By Liezl van Zyl
We’ve got your number(ing)
Numbering can have a huge influence on how someone interprets your text. That’s why you need to know what to number and how to do it.
Here are some tips for numbering:
Don’t add numbers manually – use Styles in Word.
If you’re not using styles, you’re probably wasting your time trying to get multi-level numbered lists to follow on one another or struggling to get the tabs and indents to be consistent. Styles allow you to
- Insert a table of contents with the click of a button.
- Make cascading changes. That means that if you change the style rules you set for a paragraph, it will automatically update all the paragraphs with that style.
- Number automatically (every drafter’s dream). If you need to move, add, or delete sections, all the numbering will automatically adjust to the new structure. Magic.
Number as little as you can.
If you really need to number something, then do it. But before you number each paragraph and sub-paragraph, ask yourself whether it really is necessary. Whether it might not be enough to have numbered headings and sub-headings? And whether bullets might be easier to use than numbered lists?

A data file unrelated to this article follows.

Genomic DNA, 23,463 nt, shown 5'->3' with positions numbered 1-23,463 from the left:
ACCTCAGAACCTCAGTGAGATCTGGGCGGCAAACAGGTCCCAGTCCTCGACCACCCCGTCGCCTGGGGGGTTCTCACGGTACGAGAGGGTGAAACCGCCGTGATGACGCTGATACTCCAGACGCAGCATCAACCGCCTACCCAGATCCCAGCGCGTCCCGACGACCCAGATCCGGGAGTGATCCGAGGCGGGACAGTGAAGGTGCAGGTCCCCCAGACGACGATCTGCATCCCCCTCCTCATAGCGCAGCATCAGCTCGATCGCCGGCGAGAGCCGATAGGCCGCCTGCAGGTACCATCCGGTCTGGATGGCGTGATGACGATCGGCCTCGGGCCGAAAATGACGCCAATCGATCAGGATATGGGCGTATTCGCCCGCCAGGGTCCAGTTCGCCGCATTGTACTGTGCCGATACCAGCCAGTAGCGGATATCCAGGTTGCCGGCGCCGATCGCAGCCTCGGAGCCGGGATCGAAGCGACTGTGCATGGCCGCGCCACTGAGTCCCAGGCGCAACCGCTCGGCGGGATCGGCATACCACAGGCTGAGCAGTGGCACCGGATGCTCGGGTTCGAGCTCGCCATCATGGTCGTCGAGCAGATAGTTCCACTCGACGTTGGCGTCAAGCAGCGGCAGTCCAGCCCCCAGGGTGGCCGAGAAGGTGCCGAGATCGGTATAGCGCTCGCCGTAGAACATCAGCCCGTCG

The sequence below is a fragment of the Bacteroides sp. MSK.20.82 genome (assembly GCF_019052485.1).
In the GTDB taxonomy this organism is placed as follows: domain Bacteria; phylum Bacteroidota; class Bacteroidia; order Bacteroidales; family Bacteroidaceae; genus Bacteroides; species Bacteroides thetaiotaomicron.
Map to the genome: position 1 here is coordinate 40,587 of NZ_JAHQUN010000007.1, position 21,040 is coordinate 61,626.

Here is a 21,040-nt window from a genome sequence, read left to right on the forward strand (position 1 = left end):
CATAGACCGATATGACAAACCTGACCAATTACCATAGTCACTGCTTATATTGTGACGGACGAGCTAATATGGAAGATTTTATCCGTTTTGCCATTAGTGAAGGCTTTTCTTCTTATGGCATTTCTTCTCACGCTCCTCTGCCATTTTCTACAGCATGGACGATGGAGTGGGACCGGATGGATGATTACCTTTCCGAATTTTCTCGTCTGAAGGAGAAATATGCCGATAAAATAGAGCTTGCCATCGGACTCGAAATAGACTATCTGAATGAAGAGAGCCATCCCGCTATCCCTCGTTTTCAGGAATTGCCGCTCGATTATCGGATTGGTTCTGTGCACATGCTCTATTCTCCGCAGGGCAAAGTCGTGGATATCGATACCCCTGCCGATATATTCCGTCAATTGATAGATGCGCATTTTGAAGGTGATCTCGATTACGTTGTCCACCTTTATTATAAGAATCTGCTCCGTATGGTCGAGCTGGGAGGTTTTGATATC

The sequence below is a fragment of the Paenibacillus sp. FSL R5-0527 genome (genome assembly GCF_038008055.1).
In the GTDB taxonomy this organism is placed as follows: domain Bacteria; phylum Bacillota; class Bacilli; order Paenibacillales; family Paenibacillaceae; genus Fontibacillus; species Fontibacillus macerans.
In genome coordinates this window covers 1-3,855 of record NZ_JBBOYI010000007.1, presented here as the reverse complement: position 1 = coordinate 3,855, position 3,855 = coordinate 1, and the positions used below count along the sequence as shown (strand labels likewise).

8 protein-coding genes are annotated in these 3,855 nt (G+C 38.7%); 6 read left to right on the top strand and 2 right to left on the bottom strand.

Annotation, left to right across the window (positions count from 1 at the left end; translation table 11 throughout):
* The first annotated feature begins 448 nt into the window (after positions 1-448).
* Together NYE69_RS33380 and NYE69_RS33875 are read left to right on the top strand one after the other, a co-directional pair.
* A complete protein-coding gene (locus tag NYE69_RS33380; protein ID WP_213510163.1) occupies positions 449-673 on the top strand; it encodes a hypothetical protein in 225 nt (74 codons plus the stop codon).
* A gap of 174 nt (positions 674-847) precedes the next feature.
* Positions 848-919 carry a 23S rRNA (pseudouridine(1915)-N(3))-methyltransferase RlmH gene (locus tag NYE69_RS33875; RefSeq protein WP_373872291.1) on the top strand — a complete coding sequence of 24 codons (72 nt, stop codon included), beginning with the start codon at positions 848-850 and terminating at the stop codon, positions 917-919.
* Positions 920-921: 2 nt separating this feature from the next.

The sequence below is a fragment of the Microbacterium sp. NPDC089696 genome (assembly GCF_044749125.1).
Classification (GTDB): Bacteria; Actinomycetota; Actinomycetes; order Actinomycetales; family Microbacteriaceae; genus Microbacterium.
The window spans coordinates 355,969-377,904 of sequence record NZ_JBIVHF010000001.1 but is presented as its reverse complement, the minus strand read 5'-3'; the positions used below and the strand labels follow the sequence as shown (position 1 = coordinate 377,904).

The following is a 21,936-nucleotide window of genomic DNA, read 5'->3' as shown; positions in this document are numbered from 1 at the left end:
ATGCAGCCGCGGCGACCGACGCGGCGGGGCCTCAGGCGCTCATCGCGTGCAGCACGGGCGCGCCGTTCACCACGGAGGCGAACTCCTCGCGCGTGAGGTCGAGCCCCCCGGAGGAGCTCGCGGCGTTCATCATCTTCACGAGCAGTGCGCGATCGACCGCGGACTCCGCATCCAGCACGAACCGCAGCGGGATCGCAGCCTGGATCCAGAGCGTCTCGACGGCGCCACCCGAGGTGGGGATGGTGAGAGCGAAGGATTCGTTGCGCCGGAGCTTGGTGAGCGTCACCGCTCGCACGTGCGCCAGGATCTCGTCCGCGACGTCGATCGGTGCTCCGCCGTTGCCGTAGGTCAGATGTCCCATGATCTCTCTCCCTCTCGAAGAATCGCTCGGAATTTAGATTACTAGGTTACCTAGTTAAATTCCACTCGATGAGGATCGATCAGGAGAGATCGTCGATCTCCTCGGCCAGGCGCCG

Don’t have more than three numbering levels.
You’ve seen those 220.127.116.11.12.1 lists in documents. When the numbering gets too long, the reader loses track of where a section fits into a document. When we see levels that go this deep, we usually diagnose a lack of planning.
Don’t have more than one type of text that is on the same numbered level.
That means don’t have, for example, a second-level heading and a second-level paragraph in one document. Something is going to break. Don’t do it. Just don’t.
We can help you plan your document and set up your template so that the numbering behaves. E-mail firstname.lastname@example.org for a quote.